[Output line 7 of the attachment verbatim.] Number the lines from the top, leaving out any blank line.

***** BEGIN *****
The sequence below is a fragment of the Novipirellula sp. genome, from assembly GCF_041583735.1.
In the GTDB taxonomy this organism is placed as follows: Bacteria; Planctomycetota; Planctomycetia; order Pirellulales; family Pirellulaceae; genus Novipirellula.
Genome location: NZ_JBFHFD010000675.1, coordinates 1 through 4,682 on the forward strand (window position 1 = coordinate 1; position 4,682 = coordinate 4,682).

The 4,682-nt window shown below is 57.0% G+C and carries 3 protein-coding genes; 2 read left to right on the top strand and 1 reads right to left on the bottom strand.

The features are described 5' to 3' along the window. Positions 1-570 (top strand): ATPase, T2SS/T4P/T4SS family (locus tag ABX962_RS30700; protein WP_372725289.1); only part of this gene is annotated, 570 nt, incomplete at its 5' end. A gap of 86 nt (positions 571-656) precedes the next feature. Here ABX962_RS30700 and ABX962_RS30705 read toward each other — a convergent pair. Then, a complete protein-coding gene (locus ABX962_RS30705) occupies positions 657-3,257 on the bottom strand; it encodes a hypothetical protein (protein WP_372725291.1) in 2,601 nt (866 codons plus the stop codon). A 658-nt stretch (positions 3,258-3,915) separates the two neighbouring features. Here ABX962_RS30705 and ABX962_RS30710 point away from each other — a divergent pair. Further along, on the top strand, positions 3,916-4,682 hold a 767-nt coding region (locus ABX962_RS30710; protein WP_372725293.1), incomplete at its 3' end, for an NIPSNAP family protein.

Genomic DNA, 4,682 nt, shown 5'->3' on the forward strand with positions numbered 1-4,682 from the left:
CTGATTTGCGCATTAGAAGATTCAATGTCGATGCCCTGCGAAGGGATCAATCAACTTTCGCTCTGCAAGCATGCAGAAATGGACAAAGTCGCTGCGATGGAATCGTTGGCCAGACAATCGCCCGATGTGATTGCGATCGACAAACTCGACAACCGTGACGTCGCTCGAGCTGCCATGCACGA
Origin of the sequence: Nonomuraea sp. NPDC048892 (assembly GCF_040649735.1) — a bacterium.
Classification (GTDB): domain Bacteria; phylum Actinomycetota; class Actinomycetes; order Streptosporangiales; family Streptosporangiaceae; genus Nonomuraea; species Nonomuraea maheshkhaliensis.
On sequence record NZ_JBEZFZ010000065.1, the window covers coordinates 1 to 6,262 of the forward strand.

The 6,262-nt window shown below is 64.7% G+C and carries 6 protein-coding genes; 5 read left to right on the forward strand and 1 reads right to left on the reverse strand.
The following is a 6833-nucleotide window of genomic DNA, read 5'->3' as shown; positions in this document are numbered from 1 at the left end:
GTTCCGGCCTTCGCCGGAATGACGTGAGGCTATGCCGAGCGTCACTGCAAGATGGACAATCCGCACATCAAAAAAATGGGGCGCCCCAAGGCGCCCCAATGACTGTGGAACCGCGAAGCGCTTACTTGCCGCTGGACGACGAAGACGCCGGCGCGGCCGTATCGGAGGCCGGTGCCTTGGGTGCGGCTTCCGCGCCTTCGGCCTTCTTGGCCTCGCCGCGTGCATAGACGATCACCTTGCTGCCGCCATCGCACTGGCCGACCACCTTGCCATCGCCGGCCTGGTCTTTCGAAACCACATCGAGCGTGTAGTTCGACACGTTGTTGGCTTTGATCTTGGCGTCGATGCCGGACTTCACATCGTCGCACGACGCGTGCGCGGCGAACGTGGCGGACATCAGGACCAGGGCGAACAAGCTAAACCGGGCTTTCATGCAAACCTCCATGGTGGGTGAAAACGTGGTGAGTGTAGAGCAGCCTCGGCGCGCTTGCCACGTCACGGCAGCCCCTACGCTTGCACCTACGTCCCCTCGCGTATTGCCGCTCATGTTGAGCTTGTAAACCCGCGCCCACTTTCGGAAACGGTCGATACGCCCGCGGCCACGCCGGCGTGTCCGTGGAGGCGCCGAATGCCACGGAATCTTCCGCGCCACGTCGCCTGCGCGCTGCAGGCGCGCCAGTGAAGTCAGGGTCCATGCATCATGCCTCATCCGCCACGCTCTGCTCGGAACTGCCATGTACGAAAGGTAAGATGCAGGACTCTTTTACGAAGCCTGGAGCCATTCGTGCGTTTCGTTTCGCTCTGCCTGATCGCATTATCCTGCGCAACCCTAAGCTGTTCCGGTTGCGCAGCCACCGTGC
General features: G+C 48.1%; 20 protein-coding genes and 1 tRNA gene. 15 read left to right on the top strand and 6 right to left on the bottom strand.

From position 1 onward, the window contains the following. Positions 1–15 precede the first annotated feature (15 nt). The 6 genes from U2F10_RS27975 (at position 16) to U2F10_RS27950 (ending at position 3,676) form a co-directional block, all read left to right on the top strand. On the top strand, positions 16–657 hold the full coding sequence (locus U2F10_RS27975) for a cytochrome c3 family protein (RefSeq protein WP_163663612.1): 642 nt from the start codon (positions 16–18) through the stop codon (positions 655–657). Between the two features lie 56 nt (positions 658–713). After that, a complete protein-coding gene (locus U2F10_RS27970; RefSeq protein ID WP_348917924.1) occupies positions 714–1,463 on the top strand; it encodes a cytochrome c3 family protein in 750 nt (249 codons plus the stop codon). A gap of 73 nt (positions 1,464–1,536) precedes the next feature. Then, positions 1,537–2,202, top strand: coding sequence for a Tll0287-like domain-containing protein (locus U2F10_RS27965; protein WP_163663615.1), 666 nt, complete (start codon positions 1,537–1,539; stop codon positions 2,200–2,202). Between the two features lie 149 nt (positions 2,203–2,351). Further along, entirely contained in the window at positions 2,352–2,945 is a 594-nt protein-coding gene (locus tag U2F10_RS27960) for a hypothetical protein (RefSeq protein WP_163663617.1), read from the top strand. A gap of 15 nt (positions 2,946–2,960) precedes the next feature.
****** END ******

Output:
CTGATTTGCGCATTAGAAGATTCAATGTCGATGCCCTGCGAAGGGATCAATCAACTTTCGCTCTGCAAGCATGCAGAAATGGACAAAGTCGCTGCGATGGAATCGTTGGCCAGACAATCGCCCGATGTGATTGCGATCGACAAACTCGACAACCGTGACGTCGCTCGAGCTGCCATGCACGA